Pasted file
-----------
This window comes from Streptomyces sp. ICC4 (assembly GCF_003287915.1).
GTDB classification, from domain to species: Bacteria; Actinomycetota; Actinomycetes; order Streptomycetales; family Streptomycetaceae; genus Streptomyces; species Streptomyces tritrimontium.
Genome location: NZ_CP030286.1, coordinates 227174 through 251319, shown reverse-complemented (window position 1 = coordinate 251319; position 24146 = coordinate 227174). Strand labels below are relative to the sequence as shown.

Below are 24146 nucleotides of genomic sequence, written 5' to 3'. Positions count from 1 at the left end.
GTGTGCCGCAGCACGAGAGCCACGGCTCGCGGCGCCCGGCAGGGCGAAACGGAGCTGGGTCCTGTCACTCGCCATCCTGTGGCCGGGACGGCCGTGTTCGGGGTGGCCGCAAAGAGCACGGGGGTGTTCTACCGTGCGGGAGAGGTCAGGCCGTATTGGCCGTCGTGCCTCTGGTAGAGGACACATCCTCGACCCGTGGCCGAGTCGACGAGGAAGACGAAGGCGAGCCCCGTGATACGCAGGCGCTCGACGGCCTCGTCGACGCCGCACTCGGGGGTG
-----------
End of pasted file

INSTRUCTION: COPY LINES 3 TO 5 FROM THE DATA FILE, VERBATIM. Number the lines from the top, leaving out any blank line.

Genome location: NZ_CP030286.1, coordinates 227174 through 251319, shown reverse-complemented (window position 1 = coordinate 251319; position 24146 = coordinate 227174). Strand labels below are relative to the sequence as shown.

Below are 24146 nucleotides of genomic sequence, written 5' to 3'. Positions count from 1 at the left end.
GTGTGCCGCAGCACGAGAGCCACGGCTCGCGGCGCCCGGCAGGGCGAAACGGAGCTGGGTCCTGTCACTCGCCATCCTGTGGCCGGGACGGCCGTGTTCGGGGTGGCCGCAAAGAGCACGGGGGTGTTCTACCGTGCGGGAGAGGTCAGGCCGTATTGGCCGTCGTGCCTCTGGTAGAGGACACATCCTCGACCCGTGGCCGAGTCGACGAGGAAGACGAAGGCGAGCCCCGTGATACGCAGGCGCTCGACGGCCTCGTCGACGCCGCACTCGGGGGTG